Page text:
In addition to Illesteva designers Daniel Silberman and Jus Ske’s on-trend retro-inspired frames that customers are responding to, Sarokin also attributes the handmade eyewear line’s quick success to a more accessible price point. The mostly round frames — comprised of acetate, matte steel, bamboo and titanium with classic dark gray, rosy pink or lavender-hued lenses — retail from about $165 to $285. The Claire, a subtle black pair of cat-eye sunglasses with tonal lenses, retails for $220. She calls Cutler & Gross “another strong brand that is known for its quality and originality,” citing the brand’s $540 rounded cat-eye acetate sunglasses. “Women are increasingly in the market for investment pieces from specialist brands, and Cutler & Gross has both heritage and unique design,” Sarokin added. She said there’s also a shopper who wants the “ultimate standout shade” — and the e-tailer has seen the emergence of a market for ultra high-end frames. They offer embellishments such as a python-trimmed pair of Linda Farrow Luxe frames and 14-karat rolled gold and acetate air from Finest Seven, selling for $760 and $955, respectively.
Retailers can expect similar trends as the holiday season approaches, according to Ross Brownlee, chief operating officer of Safilo Americas, also parent company of the more than 100-door sunglass specialty store Solstice Sunglass Boutique.
Consumers are still responding to cat-eye shapes, which will continue to roll out over the next several months from Safilo brands including Dior, YSL, Jimmy Choo, Alexander McQueen, Gucci and Kate Spade New York, according to Brownlee. He expects current best-selling styles in this silhouette to continue on the same trajectory into the fourth quarter. Aviators — in all sizes and materials — will continue to play a significant role in eyewear, but Brownlee highlights the return of a “glamorous” silhouette. During the recession, consumers wanted more toned-down styles, colors and less logos and embellishments, but with the economy getting better — especially the luxury market — shoppers are starting to get bold again and seek more prominent logos. The mid- to large-size plastic frames dominating at retail will still play a significant role, said Brownlee, but details such as pearls, leather, studs and stars will “make the difference for holiday styles.”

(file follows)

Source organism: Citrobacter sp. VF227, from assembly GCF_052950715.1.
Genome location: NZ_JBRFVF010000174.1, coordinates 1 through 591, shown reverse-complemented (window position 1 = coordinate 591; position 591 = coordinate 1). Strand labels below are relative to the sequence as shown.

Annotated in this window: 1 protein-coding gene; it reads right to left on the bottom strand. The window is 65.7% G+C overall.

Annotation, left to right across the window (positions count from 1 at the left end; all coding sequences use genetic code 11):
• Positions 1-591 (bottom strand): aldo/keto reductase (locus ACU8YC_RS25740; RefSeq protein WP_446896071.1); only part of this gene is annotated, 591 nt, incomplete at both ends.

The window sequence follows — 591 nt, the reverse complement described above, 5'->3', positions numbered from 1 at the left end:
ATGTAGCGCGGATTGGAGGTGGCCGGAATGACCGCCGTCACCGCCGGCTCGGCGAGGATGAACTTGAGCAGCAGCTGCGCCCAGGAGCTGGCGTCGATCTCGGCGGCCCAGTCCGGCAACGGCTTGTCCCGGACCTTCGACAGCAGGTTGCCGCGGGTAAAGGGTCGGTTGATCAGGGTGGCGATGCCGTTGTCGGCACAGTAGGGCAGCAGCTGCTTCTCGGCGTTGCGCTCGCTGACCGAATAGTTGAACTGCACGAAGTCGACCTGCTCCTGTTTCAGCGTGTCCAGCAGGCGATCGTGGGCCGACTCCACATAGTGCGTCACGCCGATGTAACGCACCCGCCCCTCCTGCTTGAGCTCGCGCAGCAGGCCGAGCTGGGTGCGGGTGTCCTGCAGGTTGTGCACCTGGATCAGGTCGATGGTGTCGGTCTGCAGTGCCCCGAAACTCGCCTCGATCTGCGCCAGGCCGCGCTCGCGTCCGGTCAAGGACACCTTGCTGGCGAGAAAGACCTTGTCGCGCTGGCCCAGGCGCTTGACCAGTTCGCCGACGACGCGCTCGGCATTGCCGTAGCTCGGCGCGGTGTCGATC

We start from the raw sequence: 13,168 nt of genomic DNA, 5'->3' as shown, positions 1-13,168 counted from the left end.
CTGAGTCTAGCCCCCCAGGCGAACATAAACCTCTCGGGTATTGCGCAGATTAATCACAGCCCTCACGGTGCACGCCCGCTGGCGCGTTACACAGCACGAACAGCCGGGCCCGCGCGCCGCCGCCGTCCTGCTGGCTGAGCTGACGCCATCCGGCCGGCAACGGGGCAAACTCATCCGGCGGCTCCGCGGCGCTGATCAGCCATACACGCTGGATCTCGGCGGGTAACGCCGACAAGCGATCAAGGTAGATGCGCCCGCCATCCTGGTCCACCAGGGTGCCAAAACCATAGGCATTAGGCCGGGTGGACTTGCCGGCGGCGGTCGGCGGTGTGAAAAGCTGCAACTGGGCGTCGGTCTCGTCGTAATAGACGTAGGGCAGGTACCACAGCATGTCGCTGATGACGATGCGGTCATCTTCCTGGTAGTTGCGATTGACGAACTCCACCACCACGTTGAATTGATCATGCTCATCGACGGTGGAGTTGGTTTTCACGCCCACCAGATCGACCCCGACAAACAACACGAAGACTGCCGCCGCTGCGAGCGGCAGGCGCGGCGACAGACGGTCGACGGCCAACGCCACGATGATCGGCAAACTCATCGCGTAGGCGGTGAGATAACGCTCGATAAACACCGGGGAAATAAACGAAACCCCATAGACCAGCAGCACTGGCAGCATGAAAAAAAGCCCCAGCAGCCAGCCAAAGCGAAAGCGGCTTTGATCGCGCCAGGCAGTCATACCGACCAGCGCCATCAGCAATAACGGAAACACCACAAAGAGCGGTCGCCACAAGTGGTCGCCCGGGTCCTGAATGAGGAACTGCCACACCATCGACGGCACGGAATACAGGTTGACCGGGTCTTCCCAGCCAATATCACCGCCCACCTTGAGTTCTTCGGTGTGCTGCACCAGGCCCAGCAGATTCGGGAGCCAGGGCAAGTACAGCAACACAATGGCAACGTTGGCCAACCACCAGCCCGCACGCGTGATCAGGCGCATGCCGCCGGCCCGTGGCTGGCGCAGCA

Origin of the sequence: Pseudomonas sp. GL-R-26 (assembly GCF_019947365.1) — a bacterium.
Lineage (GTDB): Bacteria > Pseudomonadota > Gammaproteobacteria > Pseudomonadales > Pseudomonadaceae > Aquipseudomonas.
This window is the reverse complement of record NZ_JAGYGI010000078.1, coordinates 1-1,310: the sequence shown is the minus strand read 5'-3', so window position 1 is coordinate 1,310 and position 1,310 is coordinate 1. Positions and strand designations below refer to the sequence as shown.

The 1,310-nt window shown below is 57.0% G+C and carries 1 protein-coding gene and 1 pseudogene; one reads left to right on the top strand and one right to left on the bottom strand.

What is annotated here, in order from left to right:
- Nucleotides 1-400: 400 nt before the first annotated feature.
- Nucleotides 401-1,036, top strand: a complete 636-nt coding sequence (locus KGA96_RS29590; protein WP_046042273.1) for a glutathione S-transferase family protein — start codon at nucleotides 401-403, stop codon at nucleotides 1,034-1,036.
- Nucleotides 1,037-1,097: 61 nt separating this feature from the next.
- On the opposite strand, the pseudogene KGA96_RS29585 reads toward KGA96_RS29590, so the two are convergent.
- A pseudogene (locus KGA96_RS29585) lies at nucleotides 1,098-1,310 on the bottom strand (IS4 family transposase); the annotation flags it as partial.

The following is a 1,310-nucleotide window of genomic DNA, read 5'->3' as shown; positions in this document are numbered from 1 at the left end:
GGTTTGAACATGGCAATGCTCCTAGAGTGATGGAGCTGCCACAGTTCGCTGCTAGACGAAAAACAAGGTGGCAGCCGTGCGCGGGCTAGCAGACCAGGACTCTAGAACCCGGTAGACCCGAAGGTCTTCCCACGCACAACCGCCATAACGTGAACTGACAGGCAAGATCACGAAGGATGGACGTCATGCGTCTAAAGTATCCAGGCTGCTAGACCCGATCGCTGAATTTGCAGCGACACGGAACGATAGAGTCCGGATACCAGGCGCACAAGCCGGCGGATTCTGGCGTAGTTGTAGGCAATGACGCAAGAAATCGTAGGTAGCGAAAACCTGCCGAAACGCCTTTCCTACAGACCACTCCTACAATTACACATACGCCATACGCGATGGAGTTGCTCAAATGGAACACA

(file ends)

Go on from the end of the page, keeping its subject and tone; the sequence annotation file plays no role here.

With this in mind, Safilo has produced several limited-edition styles, such as an aviator from Gucci with a crystal-encrusted chain effect on the temples, two Dior frames with crystal stones and a red translucent Marc Jacobs frame with polka dots and an acetate white butterfly with a pearl in the center. Jimmy Choo and Alexander McQueen will unveil oversize plastic frames with silver stars and studs, respectively, and YSL will introduce silver chain temples.
At Bloomingdale’s, though, fashion accessories director Brooke Jaffe said customers are seeking newness and novelty — with style preference coming second. The shopper is attracted to elements like signature branded temple treatments on frames from Chanel, Gucci and Dior, and at Kate Spade for sunglasses retailing for less than $200.
“Right now, our shopper is gravitating toward novelty details rather than selecting solely based on a silhouette,” Jaffe said, adding that color is also key right now and in this way, very much mirrors ready-to-wear trends. “It’s a great way to update your sunglass wardrobe with such fashion novelty. Designer frames with [signature] detailing are really working.”
But what happens to sunglass sales once summer unofficially ends after Labor Day? Spring-summer is the obvious hot selling season for the eyewear category, but holiday — which hits stores in late November — is a close second.
For Sunglass Hut, this quarter is second in terms of sales after the summer season. For holiday, the chain will unveil its first ad campaign with Georgia May Jagger in magazines and online.
Safilo’s Brownlee also revealed that December trends closely resemble those from May through July — as increased traffic during the holiday period drives impulse purchases, gift-giving and even eye protection for winter conditions.
This comes as no surprise to Neiman’s Downing, who believes eyewear’s presence on the runway has elevated the category, making it a product that’s hardly limited to the warmer months.
“Sunglasses [sell] year-round,” he said. “With many designers continuing to feature sunglasses on the runway, it heightens the importance of eyewear as a seasonless trend.”